In my last post, I introduced SWOT analysis and discussed how we are using this method in our strategic planning process. We took a look at the general strengths, weaknesses, opportunities and threats that were inferred from your answers to our Strategic Planning Questions. (You can read the full Part 1 post here.) Today, I'd like to share with you a few connections between some of our strengths and opportunities and between some of our weaknesses and threats, and the bigger picture implications of these findings.
Matching Strengths with Opportunities
One intersection between McNeese's strengths and opportunities is located where the strong McNeese motto ("Excellence with a Personal Touch") might be used to foster innovative academic methods; e.g. the new Innovation Engineering™ curriculum, clicker technology, custom-designed certificate training programs, and distance learning initiatives. A second intersection can be found where the establishment of the SEED Center and McNeese's strong relationships with regional partners might be expanded through new collaborative ventures with the SWLA Alliance (including all of its business, civic, and governmental members), Sowela Technical and Community College, the Fort Polk community, and K-12 schools in the five-parish region. A third intersection-again drawing upon the McNeese motto-occurs with regard to opportunities you mentioned in areas relating to student success, such as service learning, undergraduate research, internships, and study abroad opportunities.
Matching Weaknesses with Threats
Two important vulnerabilities can be identified when looking for areas where the list of weaknesses and threats intersect. Both vulnerabilities occur as a result of the same threat: reduction of financial resources due to declining state appropriations and/or enrollment. The first vulnerability involves the fear of further damage to an aging physical plant in the face of declining public resources. The second involves the unhealthy prospect of McNeese attempting to use budget cutbacks as an excuse to reduce marketing efforts at the very moment when marketing needs to be expanded (to counter loss of enrollment). According to your input and comments, McNeese should take steps to reduce or eliminate both vulnerabilities.
According to best-selling business author Jim Collins, organizations are more likely to succeed when they focus their strategic efforts at the intersection of what their constituents are most passionate about, what the organization does best, and what drives the organization's economic engine. (The hedgehog concept is discussed in Collins' bestselling book, Good to Great, published by Harper Collins in 2001.) To illustrate the concept, Collins draws three circles intersecting at a central point. He calls that point-where all three circles intersect-the "hedgehog concept," perhaps based upon ancient fables in which a hedgehog outwits a fox by focusing on one unified strategy: rolling up into a spiny ball. The point is for an organization to avoid the loss of energy, morale, and focus that can occur when decision-makers become distracted (like the fox) by a never-ending series of opportunities lying outside the organization's primary mission. The second and third brainstorming questions-What do you love most about McNeese?-and-Whether you love it or not, what do you believe is McNeese's greatest strength?-address two of these three circles. The economic circle requires reference to the McNeese operating and capital outlay budgets.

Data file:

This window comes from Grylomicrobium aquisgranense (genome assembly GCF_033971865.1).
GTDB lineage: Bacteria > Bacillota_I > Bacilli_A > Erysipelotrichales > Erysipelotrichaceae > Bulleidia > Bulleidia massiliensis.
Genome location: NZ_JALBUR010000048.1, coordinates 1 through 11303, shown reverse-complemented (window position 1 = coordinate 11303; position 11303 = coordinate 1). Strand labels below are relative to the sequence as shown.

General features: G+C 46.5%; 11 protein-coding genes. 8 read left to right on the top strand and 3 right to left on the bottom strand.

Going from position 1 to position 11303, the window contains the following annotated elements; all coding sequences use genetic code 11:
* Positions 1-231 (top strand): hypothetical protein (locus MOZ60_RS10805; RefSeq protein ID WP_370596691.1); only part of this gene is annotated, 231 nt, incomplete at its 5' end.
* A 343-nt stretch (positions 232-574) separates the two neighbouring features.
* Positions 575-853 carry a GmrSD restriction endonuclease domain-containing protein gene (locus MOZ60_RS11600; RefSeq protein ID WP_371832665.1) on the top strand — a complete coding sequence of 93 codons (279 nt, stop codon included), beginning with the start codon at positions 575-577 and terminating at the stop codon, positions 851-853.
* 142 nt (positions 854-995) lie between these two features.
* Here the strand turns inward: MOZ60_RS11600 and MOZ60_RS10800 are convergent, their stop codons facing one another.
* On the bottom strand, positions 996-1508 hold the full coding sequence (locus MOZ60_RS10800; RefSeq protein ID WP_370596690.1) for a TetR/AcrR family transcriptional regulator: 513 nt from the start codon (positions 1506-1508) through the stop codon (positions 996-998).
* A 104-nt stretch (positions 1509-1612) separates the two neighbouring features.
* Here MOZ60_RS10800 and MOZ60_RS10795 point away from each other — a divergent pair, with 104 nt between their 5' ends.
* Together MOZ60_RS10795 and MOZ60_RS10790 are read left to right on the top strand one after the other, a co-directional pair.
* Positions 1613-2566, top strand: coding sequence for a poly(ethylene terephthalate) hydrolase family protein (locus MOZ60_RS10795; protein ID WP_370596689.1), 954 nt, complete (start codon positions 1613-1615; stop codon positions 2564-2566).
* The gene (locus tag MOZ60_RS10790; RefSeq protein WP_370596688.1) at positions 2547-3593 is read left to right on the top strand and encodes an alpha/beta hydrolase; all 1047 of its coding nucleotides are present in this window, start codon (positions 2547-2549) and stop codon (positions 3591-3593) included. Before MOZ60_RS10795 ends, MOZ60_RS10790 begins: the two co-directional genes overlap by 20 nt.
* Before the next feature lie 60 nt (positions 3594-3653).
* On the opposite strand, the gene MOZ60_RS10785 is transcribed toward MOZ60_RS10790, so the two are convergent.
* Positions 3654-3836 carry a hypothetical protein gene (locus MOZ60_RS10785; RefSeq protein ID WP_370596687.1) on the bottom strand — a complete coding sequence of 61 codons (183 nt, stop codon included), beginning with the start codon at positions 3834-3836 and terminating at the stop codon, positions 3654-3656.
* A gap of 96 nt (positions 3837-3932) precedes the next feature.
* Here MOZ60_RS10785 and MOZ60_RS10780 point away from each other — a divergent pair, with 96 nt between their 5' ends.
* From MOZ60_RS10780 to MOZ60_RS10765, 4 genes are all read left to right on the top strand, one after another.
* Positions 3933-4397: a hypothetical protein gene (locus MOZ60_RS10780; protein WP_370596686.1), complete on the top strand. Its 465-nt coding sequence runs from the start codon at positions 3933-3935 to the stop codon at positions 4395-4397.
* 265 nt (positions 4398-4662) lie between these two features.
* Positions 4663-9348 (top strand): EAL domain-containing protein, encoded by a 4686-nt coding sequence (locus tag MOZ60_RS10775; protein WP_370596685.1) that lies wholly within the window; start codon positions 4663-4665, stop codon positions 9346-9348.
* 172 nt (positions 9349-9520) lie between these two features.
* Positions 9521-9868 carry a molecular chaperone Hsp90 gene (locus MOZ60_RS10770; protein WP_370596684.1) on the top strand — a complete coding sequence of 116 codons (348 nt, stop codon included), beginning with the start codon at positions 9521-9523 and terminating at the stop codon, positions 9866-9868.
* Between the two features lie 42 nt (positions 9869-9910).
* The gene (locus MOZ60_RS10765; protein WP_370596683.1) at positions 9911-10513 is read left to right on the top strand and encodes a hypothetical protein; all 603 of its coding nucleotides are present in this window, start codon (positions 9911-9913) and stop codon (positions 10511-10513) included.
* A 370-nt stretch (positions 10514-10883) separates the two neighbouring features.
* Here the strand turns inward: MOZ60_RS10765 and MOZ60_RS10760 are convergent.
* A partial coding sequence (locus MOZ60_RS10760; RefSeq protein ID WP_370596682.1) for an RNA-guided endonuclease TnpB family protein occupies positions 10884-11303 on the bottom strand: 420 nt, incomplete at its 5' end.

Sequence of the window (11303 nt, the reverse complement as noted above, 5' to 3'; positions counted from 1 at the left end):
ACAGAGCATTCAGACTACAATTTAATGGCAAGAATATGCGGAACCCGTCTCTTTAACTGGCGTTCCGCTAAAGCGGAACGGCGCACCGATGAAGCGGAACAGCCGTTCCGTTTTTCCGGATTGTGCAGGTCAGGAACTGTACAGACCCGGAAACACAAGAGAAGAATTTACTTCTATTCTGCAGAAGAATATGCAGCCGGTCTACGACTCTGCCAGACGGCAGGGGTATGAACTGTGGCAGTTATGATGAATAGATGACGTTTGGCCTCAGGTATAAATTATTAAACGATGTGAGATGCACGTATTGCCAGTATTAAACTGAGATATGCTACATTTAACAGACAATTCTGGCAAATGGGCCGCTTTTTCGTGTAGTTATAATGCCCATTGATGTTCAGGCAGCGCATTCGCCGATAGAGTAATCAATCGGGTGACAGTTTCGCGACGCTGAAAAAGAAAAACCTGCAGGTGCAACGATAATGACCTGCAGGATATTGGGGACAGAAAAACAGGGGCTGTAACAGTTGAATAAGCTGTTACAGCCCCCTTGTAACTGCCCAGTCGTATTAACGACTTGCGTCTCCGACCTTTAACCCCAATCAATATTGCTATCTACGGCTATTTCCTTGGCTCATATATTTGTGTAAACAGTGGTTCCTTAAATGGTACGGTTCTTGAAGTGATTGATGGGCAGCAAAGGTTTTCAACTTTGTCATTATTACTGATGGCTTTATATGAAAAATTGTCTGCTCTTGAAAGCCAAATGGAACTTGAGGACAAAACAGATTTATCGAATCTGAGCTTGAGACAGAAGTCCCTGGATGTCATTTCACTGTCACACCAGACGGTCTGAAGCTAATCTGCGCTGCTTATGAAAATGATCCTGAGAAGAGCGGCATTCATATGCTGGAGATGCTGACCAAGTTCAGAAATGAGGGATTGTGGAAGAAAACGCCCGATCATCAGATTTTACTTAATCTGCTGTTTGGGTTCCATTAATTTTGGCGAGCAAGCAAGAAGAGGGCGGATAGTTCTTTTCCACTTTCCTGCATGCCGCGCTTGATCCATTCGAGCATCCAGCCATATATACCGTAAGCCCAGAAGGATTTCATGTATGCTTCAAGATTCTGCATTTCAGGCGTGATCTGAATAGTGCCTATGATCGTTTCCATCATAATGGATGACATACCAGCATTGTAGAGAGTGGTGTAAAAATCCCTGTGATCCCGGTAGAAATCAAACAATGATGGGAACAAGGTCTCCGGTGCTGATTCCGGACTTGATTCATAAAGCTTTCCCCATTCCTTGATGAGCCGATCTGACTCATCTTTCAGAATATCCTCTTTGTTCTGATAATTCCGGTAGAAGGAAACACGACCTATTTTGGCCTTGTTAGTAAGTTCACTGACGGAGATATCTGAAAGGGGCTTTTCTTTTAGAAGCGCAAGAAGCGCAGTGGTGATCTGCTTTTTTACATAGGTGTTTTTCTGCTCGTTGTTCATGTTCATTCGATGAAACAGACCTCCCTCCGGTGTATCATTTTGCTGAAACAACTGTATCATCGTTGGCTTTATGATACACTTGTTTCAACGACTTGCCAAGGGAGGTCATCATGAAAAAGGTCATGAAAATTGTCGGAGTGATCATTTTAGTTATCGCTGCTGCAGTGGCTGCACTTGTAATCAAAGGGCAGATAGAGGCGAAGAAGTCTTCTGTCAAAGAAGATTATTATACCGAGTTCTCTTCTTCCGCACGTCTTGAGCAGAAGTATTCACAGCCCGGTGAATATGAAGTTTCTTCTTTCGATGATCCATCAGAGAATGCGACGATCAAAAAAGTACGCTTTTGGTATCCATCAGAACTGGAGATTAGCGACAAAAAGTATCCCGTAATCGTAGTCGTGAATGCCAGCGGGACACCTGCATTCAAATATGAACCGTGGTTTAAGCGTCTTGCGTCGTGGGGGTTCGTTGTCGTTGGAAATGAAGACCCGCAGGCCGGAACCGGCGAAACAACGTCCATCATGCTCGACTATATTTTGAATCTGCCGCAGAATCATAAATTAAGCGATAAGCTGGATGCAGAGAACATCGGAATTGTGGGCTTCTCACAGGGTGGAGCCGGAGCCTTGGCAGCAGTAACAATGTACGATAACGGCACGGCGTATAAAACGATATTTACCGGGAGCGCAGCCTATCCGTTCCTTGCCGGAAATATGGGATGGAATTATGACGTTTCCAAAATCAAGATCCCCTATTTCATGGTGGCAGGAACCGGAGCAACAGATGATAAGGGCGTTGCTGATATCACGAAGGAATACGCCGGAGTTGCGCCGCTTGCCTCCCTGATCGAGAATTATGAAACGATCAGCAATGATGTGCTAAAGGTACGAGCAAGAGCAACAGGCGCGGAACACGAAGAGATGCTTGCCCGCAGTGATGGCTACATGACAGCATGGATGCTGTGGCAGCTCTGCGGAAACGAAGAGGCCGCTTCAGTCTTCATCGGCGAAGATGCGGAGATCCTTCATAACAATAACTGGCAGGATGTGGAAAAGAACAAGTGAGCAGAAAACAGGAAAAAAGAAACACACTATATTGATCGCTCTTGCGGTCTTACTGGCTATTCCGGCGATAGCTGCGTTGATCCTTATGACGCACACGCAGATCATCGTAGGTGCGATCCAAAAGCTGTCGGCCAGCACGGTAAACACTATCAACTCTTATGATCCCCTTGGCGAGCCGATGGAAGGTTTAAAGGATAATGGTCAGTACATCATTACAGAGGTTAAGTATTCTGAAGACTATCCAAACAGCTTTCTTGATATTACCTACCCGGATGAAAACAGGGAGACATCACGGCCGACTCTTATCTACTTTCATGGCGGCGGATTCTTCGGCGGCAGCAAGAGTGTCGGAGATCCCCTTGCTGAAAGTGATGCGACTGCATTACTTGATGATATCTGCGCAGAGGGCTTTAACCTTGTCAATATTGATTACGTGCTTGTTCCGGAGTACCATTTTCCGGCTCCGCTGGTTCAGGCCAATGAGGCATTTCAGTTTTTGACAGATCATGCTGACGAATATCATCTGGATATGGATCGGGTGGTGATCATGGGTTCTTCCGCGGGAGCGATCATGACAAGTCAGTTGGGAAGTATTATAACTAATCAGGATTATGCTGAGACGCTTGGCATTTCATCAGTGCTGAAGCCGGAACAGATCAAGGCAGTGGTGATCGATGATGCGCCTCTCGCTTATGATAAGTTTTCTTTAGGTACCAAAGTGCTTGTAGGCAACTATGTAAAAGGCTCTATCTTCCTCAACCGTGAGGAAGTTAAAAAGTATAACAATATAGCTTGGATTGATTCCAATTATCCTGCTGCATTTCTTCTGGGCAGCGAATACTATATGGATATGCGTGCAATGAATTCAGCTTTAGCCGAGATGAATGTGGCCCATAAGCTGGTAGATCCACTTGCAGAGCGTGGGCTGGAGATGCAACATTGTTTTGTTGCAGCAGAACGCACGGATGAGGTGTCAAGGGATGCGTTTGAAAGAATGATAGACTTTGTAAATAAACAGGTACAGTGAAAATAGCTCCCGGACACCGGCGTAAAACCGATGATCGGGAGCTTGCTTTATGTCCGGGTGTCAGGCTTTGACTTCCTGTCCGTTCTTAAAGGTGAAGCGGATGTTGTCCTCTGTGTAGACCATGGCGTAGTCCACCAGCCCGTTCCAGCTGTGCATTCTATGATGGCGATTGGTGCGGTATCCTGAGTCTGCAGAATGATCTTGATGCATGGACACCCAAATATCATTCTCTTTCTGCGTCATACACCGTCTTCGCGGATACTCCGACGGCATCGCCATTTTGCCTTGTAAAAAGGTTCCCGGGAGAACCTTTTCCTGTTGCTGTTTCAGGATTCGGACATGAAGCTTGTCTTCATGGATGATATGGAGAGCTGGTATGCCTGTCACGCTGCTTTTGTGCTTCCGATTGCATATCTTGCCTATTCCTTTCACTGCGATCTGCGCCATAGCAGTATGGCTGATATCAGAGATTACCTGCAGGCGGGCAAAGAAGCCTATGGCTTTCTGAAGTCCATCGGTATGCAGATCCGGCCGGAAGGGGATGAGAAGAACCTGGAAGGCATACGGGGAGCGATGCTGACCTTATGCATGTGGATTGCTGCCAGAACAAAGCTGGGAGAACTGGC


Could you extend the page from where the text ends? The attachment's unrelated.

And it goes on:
Attributes relating to McNeese's culture and values, and their impact on the geographic region, were most commonly mentioned in response to the "love" question. You've told us that you love our size ("not too big, not too small"), the caring people, the family atmosphere, the university's interaction with the community. These same attributes were also mentioned in response to the "strength" question; however, references to academic excellence were usually mentioned first. Note how the McNeese motto-Excellence with a Personal Touch-fits the great preponderance of responses we received with respect to both questions.
Over the past 10 years, the source of revenues has shifted substantially. Student tuition dollars now constitute the majority of McNeese operating revenues, with projections indicating that receipts from tuition could approach 75 percent of the McNeese operating budget prior to the end of the five-year time horizon of this strategic plan. Over two-thirds of the McNeese operating budget is spent on its employees through salary and related benefits. In short, both the revenue and the expense side of the McNeese operating budget now focus on people; or, to use the language of Jim Collins, the "economic engine" driving the McNeese budget is the provision of academic services by an excellent faculty and staff to a paying clientele, including our students and an increasing variety of regional constituents.
Our hedgehog concept can therefore be restated as follows: McNeese should continue to use its unique "personal touch" to provide excellent university-related services to its students and regional constituents. What products and services fall outside the McNeese hedgehog concept? We should avoid moving into areas that do not allow for the McNeese brand of "personal touch," and we should avoid the temptation to lower the quality of our services in any area. For example, in the offering of online courses, we must ensure that each of our courses includes a "McNeese-style" personal connection between student and professor, and we must ensure that quality of instruction (i.e. excellence) is never sacrificed.